The US T-Bone (P1,700/500 grams) is one of the best steaks I eat in recent memory. Served medium and still very pink, it appears to be basted with a soy reduction, a salty-sweet-sticky synchronicity. The steak itself is grilled on charcoal and the inherent smokiness that seeps into the meat permeates it all, smoke oozing into meat and fat, glorious juices dribbling onto the plate, my meaty birthday desires realized. Chef Marco nails the cooking of this steak, and it’s transcendent. Like I say, he’s a master with meat.
Starches with steak: Roasted Potatoes, crunchy and starchy perfumed with needles of rosemary, and Risotto. All good, too good.
Prime 101 is a beautiful, special occasion place that’s also more than suitable for intimate lunches. The service is spot-on and when asked, servers are adequately trained to make suggestions. Because the space bears quiet sophistication and is one where high profile people choose to go, I highly discourage you from bringing your SLRs here. Bring your equally adept point-and-shoots and be discreet and effective when taking your photos, food and otherwise.
It’s a busy evening tonight and there’s a woman at the next table who’s also celebrating her birthday. Her friends surprise her with a cake, something I perhaps should’ve have had the foresight to bring too. But Chef Marco surprises me with something even better: the restaurant’s signature dessert, Fried Choco Mousse. Balls of mousse formed into submission by a blitz in breading and hot oil and submitted to the confines of a sugar cage. I bite into a ball, freeing this mousse and it releases its gratitude, a gooey trail on tongue.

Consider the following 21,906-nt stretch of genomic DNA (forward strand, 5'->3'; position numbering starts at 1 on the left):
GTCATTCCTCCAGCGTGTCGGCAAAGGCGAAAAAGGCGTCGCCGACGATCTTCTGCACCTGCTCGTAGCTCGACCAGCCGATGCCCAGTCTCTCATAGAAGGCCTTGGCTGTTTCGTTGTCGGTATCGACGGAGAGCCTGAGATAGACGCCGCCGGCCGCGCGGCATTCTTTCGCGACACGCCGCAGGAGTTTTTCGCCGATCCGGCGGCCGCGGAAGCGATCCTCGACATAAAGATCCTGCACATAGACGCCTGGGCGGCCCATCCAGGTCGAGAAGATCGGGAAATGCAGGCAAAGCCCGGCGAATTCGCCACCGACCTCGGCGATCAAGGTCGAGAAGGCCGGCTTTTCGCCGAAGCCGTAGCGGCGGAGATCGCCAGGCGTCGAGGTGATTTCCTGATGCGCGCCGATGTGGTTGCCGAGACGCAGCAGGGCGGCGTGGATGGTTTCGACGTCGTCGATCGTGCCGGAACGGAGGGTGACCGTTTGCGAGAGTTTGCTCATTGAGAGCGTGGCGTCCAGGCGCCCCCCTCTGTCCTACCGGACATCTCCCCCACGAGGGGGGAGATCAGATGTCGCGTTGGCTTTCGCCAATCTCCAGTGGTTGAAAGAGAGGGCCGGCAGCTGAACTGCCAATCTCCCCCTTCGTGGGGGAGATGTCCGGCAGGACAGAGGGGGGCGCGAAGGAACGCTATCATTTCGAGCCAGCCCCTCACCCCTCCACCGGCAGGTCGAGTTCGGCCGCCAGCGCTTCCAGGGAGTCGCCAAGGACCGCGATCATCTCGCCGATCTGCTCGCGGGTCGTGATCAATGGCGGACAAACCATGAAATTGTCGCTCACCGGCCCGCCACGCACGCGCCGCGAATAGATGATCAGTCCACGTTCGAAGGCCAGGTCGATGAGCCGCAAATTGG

I like the Deconstructed Tiramisu, or at least I believe that’s what it’s called. The crispest broas border in swathes of soft coffee ice cream with streaks of cinnamon alongside.
The Cheesecake on Graham-Almond Crust is an exploration of four types of cheese. Truly unique in texture, each forkful alternates between smooth and bumpy but its creaminess is a constant.
“Truffles for you, Ma’am,” the server says. All the dessert are gifts from Chef Marco and here’s the last, a trio of truffles – one each for me, my Bin, and Boo. Craggy with crushed nuts, it’s a sweet ending to a remarkable birthday meal.
2226 Chino Roces St. (beside Don Bosco), Makati
(02) 720 8674
Open Monday-Saturday, 12nn-2pm; 5-10pm.
On Facebook: Prime101